May 5th, 2004

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Write a Book in 14 days

I signed up for this email newsletter that promises writing tips and results if you purchase some random seminar system. Basically, it's a like an infomercial for writing. The 'newsletter' comes filled with lots of promises and a proliferation of exclaimation points. I don't know that I expect any results, but I've always been tempted to know if it's possible to write a book in 14 days. I doubt it, severely. But for now it's keeping me entertained. Below is the sample I wrote for the first exersize, which was to incorporate three words - fire, clocks, and certainty - into the first paragraph. Judge results for yourself. I had five minutes:

Nora and I were going to get fired if we left one minute before the clock stuck seven, Mrs. Brummel had said with a kind of arrogant certainty. Mrs. Brummel couldn’t fire us. She was the night supervisor, but she didn’t have any real power. Her plastic badge said, “Night Manager” and she took herself too seriously.

“I don’t care if she does fire us,” Nora said. She brushed her mop of thick curly hair away from her face. Lately she’d taken to winding it up on top of her head and sticking two ballpoint pens in the tangle. “I hate this job.”

“She can’t do anything,” I reminded Nora.

Neither Nora nor I had a car, and so if we weren’t at the bus stop across the street by five minutes after seven, it was a five-mile walk home. The owner of the bookstore, Gary, didn’t care when Nora and I left a few minutes early. When he still ran the shop he’d barely noticed if we were there or not. He’d move to Florida last year and hadn’t been heard of since.

Mrs. Brummel never told us her first name, because, as she said, “It would not convey any authority if you went around talking to me so familiarly.” Her first day as supervisor she’d nearly burst a blood vessel when Nora and I tried to leave ten minutes before our shift ended. Explaining to her about city buses that only ran once an hour did no good.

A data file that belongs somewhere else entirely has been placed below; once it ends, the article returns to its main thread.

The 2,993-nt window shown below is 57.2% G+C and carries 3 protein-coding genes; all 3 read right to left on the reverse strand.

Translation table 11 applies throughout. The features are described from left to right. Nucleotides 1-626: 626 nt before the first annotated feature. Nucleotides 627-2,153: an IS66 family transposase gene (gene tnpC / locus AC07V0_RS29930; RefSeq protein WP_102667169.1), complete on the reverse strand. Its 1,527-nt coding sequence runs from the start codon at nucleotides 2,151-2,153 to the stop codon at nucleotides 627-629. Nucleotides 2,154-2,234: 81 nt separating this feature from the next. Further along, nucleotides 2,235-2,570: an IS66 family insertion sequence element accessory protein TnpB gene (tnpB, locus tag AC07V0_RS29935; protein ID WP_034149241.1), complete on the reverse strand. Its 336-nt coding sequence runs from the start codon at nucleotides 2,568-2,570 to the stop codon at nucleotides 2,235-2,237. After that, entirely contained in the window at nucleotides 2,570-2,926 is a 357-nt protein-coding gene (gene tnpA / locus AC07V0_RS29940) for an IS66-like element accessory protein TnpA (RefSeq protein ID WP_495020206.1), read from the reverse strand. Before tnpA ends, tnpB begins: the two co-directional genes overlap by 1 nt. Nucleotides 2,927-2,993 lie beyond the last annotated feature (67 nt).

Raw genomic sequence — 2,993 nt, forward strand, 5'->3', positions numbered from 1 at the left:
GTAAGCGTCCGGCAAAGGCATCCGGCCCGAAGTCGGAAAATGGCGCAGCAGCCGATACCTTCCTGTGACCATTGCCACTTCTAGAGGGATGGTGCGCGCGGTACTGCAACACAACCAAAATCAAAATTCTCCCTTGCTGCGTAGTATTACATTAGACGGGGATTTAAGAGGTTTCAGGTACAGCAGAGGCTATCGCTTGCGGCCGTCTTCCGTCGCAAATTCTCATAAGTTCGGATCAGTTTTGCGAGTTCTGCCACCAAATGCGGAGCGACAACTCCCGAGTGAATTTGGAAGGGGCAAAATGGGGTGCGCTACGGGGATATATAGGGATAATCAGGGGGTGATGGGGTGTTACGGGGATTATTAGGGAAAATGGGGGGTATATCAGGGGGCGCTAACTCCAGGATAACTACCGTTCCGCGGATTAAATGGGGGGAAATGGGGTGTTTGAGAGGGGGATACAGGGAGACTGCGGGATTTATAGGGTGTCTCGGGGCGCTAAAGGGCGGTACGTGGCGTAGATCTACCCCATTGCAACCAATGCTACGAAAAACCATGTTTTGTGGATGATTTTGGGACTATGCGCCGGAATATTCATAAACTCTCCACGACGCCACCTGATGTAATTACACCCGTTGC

“Make another arrangement for transportation,” she’d said, her crooked jaw quivering.

“We can’t,” I said. “I don’t have a car and Nora…”

Well, I wasn’t going to go spilling Nora’s secrets to Mrs. Brummel, who had all the markings of a first class bitch. People like Mrs. Brummel, who believed in order and rules and not calling supervisors by their first name did not understand people like Nora.

“Ask your parents,” she’d said.

"My mother works the night shift at St. Vincent’s,” I said.

“What about Miss Smith’s parents?”

I wasn’t going to say anything, but Nora kicked me anyway as a warning. Since sixth grade, Nora had been developing a wicked, nasty kick to the shin.

Mrs. Brummel went on, “It is unacceptable.”

“Look,” Nora said, the first time she’d spoken directly to Mrs. Brummel the entire shift, “Gary didn’t have a problem with it.”

Mrs. Brummel squared her shoulders. “I am in charge now.”

Three months later, we were still fighting the clock war with her. She kept threatening, and Nora and I kept shaving minutes from the clock in order to make the cross-town bus to Chapel Steep, our neighborhood.

Nora’s dislike for Mrs. Brummel was obvious. Unless spoken to directly, Nora didn’t respond to anything she said. She left all of that to me and to Mitch. Mitch worked until closing, so his shifts overlapped Nora’s and mine by a few hours each day. Occasionally I felt bad about leaving Mitch alone with Mrs. Brummel, but there was nothing I could do about it. I was sixteen and Mitch was twenty-eight.

“You know why I hate her?” We’d had to sprint to catch the bus. Nora’s hair, which now boasted three pens and a yellow plastic barrette, was falling in her face worse than ever. My mother’s favorite thing to say about Nora was, “My God, she’d be such a pretty girl if she’d just do something with her hair.” I could almost never look at Nora without thinking about it, as I heard almost daily.

“Because she’s an evil cow,” I offered.

Nora grinned in her lopsided way and said, “No, though, that’s a given. I hate because she doesn’t use contractions. Not one. It’s like talking to a text book.”

- Well, I think it's a start. - Melissa
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